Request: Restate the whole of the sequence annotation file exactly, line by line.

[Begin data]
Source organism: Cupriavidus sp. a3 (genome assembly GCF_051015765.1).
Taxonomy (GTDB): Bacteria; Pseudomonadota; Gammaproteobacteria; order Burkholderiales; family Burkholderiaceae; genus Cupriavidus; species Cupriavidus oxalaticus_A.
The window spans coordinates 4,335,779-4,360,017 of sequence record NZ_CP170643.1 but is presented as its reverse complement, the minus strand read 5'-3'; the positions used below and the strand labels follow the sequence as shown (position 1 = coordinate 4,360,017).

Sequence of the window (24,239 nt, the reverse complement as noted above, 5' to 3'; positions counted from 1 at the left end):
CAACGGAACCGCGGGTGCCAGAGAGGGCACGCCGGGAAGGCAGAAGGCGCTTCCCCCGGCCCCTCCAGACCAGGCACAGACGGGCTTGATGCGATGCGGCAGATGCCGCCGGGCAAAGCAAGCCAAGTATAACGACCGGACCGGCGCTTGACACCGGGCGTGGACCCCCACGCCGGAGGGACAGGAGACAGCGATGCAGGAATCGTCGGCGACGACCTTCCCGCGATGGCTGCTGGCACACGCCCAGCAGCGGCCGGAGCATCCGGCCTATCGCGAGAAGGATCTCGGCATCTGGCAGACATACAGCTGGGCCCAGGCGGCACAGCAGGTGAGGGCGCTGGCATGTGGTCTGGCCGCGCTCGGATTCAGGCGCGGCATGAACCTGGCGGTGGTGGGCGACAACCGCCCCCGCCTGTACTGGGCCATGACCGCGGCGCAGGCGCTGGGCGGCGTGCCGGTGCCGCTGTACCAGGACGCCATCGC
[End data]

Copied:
Source organism: Cupriavidus sp. a3 (genome assembly GCF_051015765.1).
Taxonomy (GTDB): Bacteria; Pseudomonadota; Gammaproteobacteria; order Burkholderiales; family Burkholderiaceae; genus Cupriavidus; species Cupriavidus oxalaticus_A.
The window spans coordinates 4,335,779-4,360,017 of sequence record NZ_CP170643.1 but is presented as its reverse complement, the minus strand read 5'-3'; the positions used below and the strand labels follow the sequence as shown (position 1 = coordinate 4,360,017).

Sequence of the window (24,239 nt, the reverse complement as noted above, 5' to 3'; positions counted from 1 at the left end):
CAACGGAACCGCGGGTGCCAGAGAGGGCACGCCGGGAAGGCAGAAGGCGCTTCCCCCGGCCCCTCCAGACCAGGCACAGACGGGCTTGATGCGATGCGGCAGATGCCGCCGGGCAAAGCAAGCCAAGTATAACGACCGGACCGGCGCTTGACACCGGGCGTGGACCCCCACGCCGGAGGGACAGGAGACAGCGATGCAGGAATCGTCGGCGACGACCTTCCCGCGATGGCTGCTGGCACACGCCCAGCAGCGGCCGGAGCATCCGGCCTATCGCGAGAAGGATCTCGGCATCTGGCAGACATACAGCTGGGCCCAGGCGGCACAGCAGGTGAGGGCGCTGGCATGTGGTCTGGCCGCGCTCGGATTCAGGCGCGGCATGAACCTGGCGGTGGTGGGCGACAACCGCCCCCGCCTGTACTGGGCCATGACCGCGGCGCAGGCGCTGGGCGGCGTGCCGGTGCCGCTGTACCAGGACGCCATCGC